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SPORTS
August 16, 2000 | Daily News Wire Services
The Cleveland Rockers picked a great time to play their best game. Rookie Ann Wauters scored 12 points as the Rockers eliminated the visiting Orlando Miracle, 72-43, last night to advance to the WNBA Eastern Conference finals. Cleveland held Orlando to 28 percent shooting from the field, the second-lowest total in WNBA playoff history. "That was the best basketball game we've played this year," coach Dan Hughes said of the Rockers, who finished second in the East this season after going 7-25 a year ago. "Our ability to sustain defense was very, very important," he said.
NEWS
March 31, 1986
I find Mark Randall's remarks ("Is rock-and-roll ready for a hall?", Op- ed Page, March 11) infinitely simple-minded. He feels that his "baby boomer" generation has the corner on rock-and-roll and that they alone are working for this project, not because they like the music (which evidently Mr. Randall does not) but some insatiable need for "general glorification. " Well Mr. Randall is ignorant of the true nature of rock music. It is forever progressing, encompassing generation after generation.
SPORTS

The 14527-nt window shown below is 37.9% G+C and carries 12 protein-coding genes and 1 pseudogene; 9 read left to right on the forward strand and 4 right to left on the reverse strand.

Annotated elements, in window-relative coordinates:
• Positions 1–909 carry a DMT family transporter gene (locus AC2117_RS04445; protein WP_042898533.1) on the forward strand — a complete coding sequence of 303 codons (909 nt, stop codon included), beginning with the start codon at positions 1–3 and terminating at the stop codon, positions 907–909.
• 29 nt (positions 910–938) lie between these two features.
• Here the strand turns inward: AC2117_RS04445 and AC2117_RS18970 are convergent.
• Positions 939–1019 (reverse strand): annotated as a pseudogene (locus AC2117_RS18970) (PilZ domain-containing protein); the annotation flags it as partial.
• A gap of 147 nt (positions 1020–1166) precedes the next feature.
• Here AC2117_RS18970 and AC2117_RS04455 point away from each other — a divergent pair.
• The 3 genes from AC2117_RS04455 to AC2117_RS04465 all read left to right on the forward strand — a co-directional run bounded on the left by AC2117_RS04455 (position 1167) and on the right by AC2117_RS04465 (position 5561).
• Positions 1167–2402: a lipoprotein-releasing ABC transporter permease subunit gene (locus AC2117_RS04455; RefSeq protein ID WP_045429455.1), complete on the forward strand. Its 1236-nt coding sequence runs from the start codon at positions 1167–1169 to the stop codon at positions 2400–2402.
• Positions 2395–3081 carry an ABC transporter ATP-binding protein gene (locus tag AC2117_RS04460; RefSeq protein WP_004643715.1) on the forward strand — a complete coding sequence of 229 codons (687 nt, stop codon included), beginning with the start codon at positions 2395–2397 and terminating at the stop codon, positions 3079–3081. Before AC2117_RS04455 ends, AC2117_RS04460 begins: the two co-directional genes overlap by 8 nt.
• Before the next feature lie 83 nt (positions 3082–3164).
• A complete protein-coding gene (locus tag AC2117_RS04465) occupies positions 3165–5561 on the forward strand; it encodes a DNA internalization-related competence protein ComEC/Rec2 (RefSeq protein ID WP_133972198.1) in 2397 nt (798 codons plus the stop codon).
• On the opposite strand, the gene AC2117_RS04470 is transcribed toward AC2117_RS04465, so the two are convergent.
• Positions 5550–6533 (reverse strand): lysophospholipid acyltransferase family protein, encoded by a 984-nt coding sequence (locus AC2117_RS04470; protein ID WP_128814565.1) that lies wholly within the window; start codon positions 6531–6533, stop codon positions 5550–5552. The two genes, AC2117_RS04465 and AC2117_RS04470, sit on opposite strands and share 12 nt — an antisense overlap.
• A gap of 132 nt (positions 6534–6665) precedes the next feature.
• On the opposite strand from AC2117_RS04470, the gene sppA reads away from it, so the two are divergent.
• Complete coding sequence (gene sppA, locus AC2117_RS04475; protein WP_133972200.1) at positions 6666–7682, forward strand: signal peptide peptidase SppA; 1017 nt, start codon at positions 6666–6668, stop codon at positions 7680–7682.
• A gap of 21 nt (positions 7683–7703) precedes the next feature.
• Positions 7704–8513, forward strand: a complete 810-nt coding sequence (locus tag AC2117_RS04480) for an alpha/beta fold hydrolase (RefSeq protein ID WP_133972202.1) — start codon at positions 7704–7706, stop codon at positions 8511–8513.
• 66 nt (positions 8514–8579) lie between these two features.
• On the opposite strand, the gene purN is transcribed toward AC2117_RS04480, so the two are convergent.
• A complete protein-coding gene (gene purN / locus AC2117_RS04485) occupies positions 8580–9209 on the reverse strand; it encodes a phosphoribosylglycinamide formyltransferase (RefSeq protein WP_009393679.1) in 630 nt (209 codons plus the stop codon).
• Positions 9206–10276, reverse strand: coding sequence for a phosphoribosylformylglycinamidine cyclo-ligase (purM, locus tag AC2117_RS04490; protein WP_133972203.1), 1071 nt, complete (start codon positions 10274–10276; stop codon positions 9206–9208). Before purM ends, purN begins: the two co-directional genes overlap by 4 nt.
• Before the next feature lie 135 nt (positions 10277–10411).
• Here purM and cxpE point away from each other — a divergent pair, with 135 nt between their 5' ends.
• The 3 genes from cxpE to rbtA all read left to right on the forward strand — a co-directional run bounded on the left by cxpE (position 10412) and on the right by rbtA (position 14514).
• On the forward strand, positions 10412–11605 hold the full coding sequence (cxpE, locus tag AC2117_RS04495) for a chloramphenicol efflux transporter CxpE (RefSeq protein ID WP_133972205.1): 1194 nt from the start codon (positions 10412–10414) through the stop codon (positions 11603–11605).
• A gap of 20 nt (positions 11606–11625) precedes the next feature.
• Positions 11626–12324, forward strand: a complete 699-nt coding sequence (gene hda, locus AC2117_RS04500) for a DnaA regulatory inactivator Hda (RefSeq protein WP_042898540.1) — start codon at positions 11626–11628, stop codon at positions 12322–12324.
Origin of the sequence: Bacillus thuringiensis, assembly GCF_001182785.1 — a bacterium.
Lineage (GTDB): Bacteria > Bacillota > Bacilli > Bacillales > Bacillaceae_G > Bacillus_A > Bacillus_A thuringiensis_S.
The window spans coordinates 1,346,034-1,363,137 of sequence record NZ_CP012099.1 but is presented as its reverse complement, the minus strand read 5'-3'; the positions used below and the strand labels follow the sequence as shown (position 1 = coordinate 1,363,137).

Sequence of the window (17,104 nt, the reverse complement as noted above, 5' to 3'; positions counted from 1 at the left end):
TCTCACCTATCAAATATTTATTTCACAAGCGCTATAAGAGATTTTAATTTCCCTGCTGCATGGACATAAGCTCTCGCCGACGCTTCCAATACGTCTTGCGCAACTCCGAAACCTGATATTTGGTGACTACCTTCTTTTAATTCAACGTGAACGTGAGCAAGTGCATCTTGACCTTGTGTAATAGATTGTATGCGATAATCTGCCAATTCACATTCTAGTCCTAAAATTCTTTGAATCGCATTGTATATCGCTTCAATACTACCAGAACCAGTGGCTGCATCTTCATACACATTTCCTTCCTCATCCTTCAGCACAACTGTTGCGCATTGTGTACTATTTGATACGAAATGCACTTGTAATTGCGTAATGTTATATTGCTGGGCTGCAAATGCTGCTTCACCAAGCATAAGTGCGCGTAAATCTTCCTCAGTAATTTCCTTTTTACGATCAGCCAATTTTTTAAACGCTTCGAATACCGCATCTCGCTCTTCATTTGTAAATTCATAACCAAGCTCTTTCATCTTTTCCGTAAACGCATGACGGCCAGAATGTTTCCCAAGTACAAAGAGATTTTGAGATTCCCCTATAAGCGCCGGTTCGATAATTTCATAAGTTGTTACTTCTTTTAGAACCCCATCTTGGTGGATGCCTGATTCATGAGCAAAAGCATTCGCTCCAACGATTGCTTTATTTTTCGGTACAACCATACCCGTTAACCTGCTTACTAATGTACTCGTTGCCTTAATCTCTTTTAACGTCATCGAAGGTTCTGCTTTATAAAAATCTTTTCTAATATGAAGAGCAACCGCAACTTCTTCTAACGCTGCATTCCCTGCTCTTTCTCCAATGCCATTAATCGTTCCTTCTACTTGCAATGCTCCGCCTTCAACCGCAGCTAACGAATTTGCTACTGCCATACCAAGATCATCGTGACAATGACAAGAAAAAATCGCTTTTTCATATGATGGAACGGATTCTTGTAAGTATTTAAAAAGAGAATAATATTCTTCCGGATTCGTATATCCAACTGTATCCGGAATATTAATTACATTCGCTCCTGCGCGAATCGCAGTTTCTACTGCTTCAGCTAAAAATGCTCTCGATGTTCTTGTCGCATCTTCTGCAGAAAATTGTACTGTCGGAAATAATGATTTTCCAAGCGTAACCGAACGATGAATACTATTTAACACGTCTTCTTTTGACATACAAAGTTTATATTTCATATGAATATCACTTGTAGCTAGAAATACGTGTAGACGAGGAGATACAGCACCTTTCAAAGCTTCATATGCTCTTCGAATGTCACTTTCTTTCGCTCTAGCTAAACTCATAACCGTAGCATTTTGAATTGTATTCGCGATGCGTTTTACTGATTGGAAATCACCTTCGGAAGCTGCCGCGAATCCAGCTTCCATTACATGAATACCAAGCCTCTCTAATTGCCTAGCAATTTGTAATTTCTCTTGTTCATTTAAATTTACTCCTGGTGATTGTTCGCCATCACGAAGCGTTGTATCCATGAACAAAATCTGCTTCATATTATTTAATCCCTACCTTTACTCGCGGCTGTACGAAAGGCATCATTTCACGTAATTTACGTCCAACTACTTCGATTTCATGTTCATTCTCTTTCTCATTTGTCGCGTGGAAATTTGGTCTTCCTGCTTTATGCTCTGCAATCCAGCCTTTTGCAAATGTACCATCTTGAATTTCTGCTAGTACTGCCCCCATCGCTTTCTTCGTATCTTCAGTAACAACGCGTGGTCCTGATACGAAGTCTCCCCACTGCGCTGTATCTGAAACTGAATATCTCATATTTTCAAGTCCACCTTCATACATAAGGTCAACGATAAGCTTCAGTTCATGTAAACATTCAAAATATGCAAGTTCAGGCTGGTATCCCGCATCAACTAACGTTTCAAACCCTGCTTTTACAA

August 18, 2000 | Daily News Wire Services
Usually, it's New Yorkers who get accused of being rude and pushy. Rushia Brown scored 18 points and Cleveland's defense elbowed, grabbed, thumped and clamped down on New York from the outset last night, sending the Rockers to a 56-43 victory over the visiting Liberty in Game 1 of the WNBA's Eastern Conference finals. "We did play New York's game," said Cleveland's Merlakia Jones, who had 12 points. "They're used to bullying people around. " Brown and her Rockers teammates seemed to surprise favored New York, outhustling, outrebounding, outmuscling and outplaying the East's regular-season champion from the opening tip. Susie McConnell Serio, who will retire when the season ends, added 10 points and made two key three-pointers as Cleveland won its seventh consecutive home game, before 11,686 fans at Gund Arena.
NEWS
June 17, 2002 | By Patrick Berkery FOR THE INQUIRER